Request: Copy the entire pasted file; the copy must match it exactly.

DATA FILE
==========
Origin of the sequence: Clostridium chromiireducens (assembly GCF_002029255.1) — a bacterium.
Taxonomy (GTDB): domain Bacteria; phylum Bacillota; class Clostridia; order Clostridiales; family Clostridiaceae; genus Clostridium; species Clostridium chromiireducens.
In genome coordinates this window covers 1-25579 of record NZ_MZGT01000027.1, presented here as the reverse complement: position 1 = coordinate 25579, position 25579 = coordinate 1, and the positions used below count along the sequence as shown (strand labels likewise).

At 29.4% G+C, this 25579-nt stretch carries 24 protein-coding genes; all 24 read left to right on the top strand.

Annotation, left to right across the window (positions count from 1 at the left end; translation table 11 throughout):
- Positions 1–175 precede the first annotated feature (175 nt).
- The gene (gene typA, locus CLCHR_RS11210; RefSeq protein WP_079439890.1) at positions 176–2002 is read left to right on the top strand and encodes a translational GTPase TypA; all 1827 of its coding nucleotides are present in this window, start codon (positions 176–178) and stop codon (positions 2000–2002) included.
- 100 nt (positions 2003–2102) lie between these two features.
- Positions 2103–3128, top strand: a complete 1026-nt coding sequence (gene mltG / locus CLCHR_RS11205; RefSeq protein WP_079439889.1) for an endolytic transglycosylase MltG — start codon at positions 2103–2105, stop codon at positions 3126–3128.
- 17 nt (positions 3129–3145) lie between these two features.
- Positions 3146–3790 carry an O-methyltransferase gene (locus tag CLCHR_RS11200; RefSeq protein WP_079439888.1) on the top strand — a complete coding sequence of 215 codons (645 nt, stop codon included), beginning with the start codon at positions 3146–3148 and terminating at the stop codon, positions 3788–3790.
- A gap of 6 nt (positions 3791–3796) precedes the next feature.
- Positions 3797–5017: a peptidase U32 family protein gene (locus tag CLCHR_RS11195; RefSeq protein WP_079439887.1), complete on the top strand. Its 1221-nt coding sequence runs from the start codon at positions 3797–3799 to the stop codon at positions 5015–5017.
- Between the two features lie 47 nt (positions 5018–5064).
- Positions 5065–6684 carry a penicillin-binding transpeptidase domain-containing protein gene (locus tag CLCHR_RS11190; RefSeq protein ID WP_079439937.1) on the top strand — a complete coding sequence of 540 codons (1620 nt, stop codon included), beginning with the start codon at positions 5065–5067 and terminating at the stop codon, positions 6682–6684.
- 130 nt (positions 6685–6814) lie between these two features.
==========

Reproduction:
Origin of the sequence: Clostridium chromiireducens (assembly GCF_002029255.1) — a bacterium.
Taxonomy (GTDB): domain Bacteria; phylum Bacillota; class Clostridia; order Clostridiales; family Clostridiaceae; genus Clostridium; species Clostridium chromiireducens.
In genome coordinates this window covers 1-25579 of record NZ_MZGT01000027.1, presented here as the reverse complement: position 1 = coordinate 25579, position 25579 = coordinate 1, and the positions used below count along the sequence as shown (strand labels likewise).

At 29.4% G+C, this 25579-nt stretch carries 24 protein-coding genes; all 24 read left to right on the top strand.

Annotation, left to right across the window (positions count from 1 at the left end; translation table 11 throughout):
- Positions 1–175 precede the first annotated feature (175 nt).
- The gene (gene typA, locus CLCHR_RS11210; RefSeq protein WP_079439890.1) at positions 176–2002 is read left to right on the top strand and encodes a translational GTPase TypA; all 1827 of its coding nucleotides are present in this window, start codon (positions 176–178) and stop codon (positions 2000–2002) included.
- 100 nt (positions 2003–2102) lie between these two features.
- Positions 2103–3128, top strand: a complete 1026-nt coding sequence (gene mltG / locus CLCHR_RS11205; RefSeq protein WP_079439889.1) for an endolytic transglycosylase MltG — start codon at positions 2103–2105, stop codon at positions 3126–3128.
- 17 nt (positions 3129–3145) lie between these two features.
- Positions 3146–3790 carry an O-methyltransferase gene (locus tag CLCHR_RS11200; RefSeq protein WP_079439888.1) on the top strand — a complete coding sequence of 215 codons (645 nt, stop codon included), beginning with the start codon at positions 3146–3148 and terminating at the stop codon, positions 3788–3790.
- A gap of 6 nt (positions 3791–3796) precedes the next feature.
- Positions 3797–5017: a peptidase U32 family protein gene (locus tag CLCHR_RS11195; RefSeq protein WP_079439887.1), complete on the top strand. Its 1221-nt coding sequence runs from the start codon at positions 3797–3799 to the stop codon at positions 5015–5017.
- Between the two features lie 47 nt (positions 5018–5064).
- Positions 5065–6684 carry a penicillin-binding transpeptidase domain-containing protein gene (locus tag CLCHR_RS11190; RefSeq protein ID WP_079439937.1) on the top strand — a complete coding sequence of 540 codons (1620 nt, stop codon included), beginning with the start codon at positions 5065–5067 and terminating at the stop codon, positions 6682–6684.
- 130 nt (positions 6685–6814) lie between these two features.